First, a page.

Rider tacked onto Wisconsin state budget would limit public access to searches for top university jobs

WISCONSIN–A recent proposal in the Wisconsin legislature would exempt the University of Wisconsin System from a state disclosure law entitling the public to information about finalists for key university positions.

UW would have to release only the names of candidates for high-level positions who are “seriously considered” for appointment, certified for appointment, or submitted for final consideration for appointment.

The proposal would exempt the UW System from the law that requires all state agencies to identify all applicants for an unclassified, discretionary position if fewer than five people apply, or five finalists if at least five people apply, said Bill Lueders, president of the Wisconsin Freedom of Information Council.

The change originated in the Joint Finance Committee as part of Omnibus Motion 521. On May 29, the committee voted to include the motion in the state budget by a vote of 12-4, with all Republicans in favor and all Democrats against, said Emily Pope, a fiscal analyst for the Wisconsin Legislative Fiscal Bureau.

UW would have to disclose only the names of those “seriously considered” for the positions of the UW system president, the UW System vice presidents and senior vice president, and the chancellor and vice chancellor of each UW institution, according to the motion.

The Wisconsin Freedom of Information Council sent an action alert to its members stating that it is “deeply opposed” to the change.

“What is the necessity of the additional layer of secrecy over the hiring of these public employees?” Lueders said.

UW was concerned that having to reveal the names of candidates who are not necessarily finalists under the current system is not fair to applicants or to the public, said Alex Hummel, associate vice president for communications at the UW system.

Under the current law, if three people advance as finalists for an unclassified position in the UW system, the university is obligated to release the names of two additional candidates, said Hummel. This could give the public an inaccurate impression of who is seriously being considered for a position, he said.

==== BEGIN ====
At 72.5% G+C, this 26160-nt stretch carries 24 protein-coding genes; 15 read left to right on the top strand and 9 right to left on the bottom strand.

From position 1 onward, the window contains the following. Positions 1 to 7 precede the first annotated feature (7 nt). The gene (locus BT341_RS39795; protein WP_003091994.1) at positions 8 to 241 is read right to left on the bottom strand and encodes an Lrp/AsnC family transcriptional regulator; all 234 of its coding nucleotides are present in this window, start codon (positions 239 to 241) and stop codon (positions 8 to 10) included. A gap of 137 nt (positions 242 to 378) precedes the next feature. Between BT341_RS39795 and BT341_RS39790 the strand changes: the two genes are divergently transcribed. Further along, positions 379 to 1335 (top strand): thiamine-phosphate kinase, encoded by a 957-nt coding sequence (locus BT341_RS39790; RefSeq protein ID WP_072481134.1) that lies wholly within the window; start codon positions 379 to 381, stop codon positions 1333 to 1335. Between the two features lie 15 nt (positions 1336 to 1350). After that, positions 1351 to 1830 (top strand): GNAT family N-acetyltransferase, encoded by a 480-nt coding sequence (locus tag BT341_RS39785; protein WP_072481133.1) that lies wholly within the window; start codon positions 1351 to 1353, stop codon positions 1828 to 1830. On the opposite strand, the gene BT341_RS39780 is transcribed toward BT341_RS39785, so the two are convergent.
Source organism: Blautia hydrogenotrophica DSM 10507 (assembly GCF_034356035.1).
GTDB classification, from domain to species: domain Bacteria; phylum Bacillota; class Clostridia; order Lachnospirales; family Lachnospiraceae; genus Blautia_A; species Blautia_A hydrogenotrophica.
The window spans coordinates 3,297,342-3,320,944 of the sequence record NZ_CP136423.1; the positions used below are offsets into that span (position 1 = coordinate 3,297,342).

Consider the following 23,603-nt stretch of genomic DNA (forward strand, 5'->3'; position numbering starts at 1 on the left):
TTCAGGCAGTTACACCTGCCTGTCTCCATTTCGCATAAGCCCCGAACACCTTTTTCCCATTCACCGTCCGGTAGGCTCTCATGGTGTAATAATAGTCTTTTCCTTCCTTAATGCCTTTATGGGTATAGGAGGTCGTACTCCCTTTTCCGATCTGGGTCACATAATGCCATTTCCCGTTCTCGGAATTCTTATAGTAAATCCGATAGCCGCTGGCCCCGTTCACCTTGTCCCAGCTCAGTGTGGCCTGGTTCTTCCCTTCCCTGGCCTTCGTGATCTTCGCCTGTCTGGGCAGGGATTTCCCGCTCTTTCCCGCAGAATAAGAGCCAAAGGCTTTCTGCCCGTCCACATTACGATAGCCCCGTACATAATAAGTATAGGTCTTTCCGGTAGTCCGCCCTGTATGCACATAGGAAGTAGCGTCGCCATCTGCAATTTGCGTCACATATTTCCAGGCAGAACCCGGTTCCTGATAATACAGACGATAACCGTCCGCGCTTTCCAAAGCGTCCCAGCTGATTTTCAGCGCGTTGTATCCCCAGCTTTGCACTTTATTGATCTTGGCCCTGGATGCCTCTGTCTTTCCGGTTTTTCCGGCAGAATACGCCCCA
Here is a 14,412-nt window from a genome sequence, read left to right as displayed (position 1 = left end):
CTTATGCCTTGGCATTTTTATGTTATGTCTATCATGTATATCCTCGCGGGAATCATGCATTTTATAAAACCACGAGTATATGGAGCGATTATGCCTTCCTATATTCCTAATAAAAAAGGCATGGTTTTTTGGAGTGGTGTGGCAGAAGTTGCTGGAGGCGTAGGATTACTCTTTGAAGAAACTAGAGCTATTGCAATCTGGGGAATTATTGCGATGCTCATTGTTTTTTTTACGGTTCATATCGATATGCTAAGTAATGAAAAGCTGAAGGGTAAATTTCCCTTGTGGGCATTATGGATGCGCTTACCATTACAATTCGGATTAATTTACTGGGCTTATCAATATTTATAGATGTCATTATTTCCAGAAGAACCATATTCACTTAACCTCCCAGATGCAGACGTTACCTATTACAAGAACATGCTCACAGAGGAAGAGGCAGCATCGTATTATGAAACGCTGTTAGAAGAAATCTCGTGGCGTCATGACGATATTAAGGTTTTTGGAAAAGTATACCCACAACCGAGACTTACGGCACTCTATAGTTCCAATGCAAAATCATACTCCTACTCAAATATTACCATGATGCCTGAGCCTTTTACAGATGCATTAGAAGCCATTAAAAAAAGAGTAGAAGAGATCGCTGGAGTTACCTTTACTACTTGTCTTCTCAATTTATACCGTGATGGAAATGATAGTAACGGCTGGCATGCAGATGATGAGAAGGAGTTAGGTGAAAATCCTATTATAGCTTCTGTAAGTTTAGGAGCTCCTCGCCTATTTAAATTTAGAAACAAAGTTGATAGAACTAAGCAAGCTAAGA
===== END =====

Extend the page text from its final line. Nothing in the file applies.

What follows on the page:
“The intent here is to actually improve the public understanding of who is actually considered for a position,” said Hummel.

Rep. Michael Schraa (R-Oshkosh), a member of the joint finance committee, said in a statement that he believes that the change will help attract high-quality applicants to the UW system.

“Highly successful and qualified individuals who currently hold a position somewhere else may be less inclined to apply if they know their name is going to be made public, even if they aren’t up for final consideration,” Schraa said. “By reforming the statute to require only the names of applicants being ‘seriously considered’ to be subject to public disclosure, it will help ensure the highest quality individuals continue to apply.”

Lueders said that some applicants like their employers to be aware of their job-seeking.

“It’s something people have managed to deal with,” he said.

Under this change, there would be no disclosure requirements for other positions such as coaching jobs, which are compensated at hundreds of thousands of dollars a year in some cases, Lueders said.

Inviting commentary and input on candidates is an important value, he said.

“This is an opportunity for…members of the public to point out problems with prospective hires before it’s too late,” Lueders said. “The public has the right to know who’s been passed up.”

Tara Golshan, a reporter for the Wisconsin Center for Investigative Journalism and former student newspaper editor at UW-Madison, said that any change that affects open-records laws affects the reporting process.

“In theory, a university only has to submit one name,” she said. She contrasted this with the process of finding the current chancellor at UW-Madison in 2013, where reporters and the general public had information on several candidates.

It has become relatively common for public universities in other states, where disclosure laws are not as explicit as Wisconsin’s, to release the name of a single “finalist” on the eve of finalizing the hire, as Louisiana State University, the University of Georgia and Texas A&M University have in recent years.

Lueders said he was concerned about how legislators brought forward the proposal.

“If you want to do this, introduce this as a real bill,” he said. “Don’t just sneak it into the budget like a bunch of cowards.”

Lueders believes other agencies will attempt to receive disclosure exemptions if the change is enacted.

“I don’t think they’ve identified a need for this change, and if it does pass, it’s going to lead to other agencies requesting that the law be changed to limit their disclosure as well,” he said.

The motion is part of the state budget, which will go before the full legislature after the Joint Finance Committee approves it.